While hiking today, a woman my age commented that her 89 year-old father, an “old school” doctor, loved medicine more than anything else, volunteering in medicine after he had retired, 27 years earlier.  I was jealous.  I burned out in medicine, and nobody needs a neurologist as a volunteer abroad, where most major medical issues are handled by surgeons. Come to think of it, not much was needed from neurologists here at home, either, except when it came to people with normal tests, post-surgical disasters, and chronic pain.  Looking back, probably the best thing I did was to know when enough was enough and did the thankless job allowing patients to die without further intervention.

I was the one who heard the comment, “We won’t know the extent of damage until he wakes up,” and replied, “he won’t wake up.”  People didn’t like this truth.  I used the word “die,” one of the strongest words in the English language, not “pass on” or “expire.”  I took issue with miracle full recoveries after years in coma, when these people were either vegetative or severely disabled.  Misquoted anecdotes and reflexive smiling in vegetative states has led to numerous patients being supported in irreversible coma for weeks, months, or in some instances years.  I discontinued tubes, when doctors and nurses both believed once a tube was placed, it had to stay.  No it didn’t.  I took the first responder “saves” and stopped the ventilator a week later, when the patient still showed decerebrate rigidity and would not survive.  I told more than one family I was a “hard marker,” and “he squeezed my hand” did not count, if a patient could not hold up three fingers to command.  I listened to “he never wanted to be like this,” and if the time were right, acted.  These actions in retrospect had a great deal of value, but made me unpopular.  I was told I would deal with my parents’s deaths differently, but I didn’t. I kept my promise to them.

When there were no living wills, my job was more difficult, which is why I was incensed when the concept of paying doctors to discuss death with the elderly was referred to as “Death Panels.”  I hope many of these ignorant people may some day understand.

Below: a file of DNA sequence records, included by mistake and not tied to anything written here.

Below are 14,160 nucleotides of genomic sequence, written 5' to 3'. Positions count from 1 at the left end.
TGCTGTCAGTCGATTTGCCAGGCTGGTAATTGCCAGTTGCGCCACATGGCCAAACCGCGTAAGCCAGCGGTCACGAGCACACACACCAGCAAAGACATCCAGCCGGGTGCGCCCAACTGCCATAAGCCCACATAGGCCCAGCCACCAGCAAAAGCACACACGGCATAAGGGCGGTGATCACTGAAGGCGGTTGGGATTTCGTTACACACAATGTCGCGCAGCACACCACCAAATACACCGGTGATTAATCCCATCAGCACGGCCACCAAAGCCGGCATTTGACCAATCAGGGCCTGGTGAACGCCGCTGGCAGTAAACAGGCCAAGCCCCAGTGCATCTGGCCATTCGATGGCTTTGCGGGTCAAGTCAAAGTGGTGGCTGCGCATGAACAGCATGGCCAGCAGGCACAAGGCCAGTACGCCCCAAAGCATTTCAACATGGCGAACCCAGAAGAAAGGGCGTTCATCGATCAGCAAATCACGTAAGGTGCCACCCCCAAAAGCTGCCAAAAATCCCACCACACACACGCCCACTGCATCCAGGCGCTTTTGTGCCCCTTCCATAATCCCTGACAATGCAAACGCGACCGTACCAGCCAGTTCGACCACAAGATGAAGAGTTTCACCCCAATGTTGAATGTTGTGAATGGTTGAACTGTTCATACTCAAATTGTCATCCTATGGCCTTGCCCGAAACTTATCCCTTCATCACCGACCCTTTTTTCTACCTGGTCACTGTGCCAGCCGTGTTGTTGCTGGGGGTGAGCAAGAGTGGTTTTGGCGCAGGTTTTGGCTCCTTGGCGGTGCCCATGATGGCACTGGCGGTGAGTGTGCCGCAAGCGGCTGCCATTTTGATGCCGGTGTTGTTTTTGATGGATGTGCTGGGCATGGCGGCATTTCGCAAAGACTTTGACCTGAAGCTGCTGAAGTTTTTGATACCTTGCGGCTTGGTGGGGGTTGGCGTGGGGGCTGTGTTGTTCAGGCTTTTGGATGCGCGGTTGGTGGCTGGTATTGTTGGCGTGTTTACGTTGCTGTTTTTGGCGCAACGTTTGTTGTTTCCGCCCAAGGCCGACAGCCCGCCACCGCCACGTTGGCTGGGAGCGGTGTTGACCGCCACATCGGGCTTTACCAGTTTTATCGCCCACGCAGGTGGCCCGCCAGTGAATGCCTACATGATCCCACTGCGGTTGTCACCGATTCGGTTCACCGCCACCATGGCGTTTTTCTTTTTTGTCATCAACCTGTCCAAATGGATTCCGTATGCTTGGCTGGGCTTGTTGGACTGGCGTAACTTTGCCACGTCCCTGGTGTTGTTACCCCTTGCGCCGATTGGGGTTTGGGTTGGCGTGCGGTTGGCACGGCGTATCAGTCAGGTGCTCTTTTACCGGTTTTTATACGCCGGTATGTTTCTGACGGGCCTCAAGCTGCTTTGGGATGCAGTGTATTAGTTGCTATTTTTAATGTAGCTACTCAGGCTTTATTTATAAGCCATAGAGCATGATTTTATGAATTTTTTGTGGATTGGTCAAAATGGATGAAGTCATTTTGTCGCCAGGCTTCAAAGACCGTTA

To me, “old school” doctors remind me of “the good old days,”  during which we had legal segregation, unsafe cars, frequent plane crashes, drunkenness was funny, smoking was cool, and adult women were “girls.”  On the other hand, we didn’t have the singing commercial, “your call is important to us,” and weren’t addressed by our first name by a stranger a third our age. In the “golden years of medicine,” when I trained, doctors were king.  Nobody questioned their actions, when questioning should have occurred.  “See one, do one, teach one,” was a problem to those of us who simply couldn’t do one right.  We didn’t track outcomes, we hid errors, we referred to friends, rather than those who had the best outcomes.

In the “good old days,” patients didn’t expect as much; we couldn’t do as much.  Medicine was simpler, costs were less, charity care was expected, and patients stayed in the hospital a lot longer.  It was a different world.  We had poor ventilators, so pneumonia was called the friend of the elderly, except now a ventilator can tide some over and lead to resumption of normal life.  Cancer was a disease of children, not adults, as it is today.  We did disfiguring radical mastectomies and kept heart attack patients in bed 6 weeks, both procedures harmful and long since abandoned. Mental illness was treated by commitment to awful hospitals, although the present “right” to not take medication and to live on the street is the current price.  I’m not sure where we should go with that one.  No firearms for them would be a start.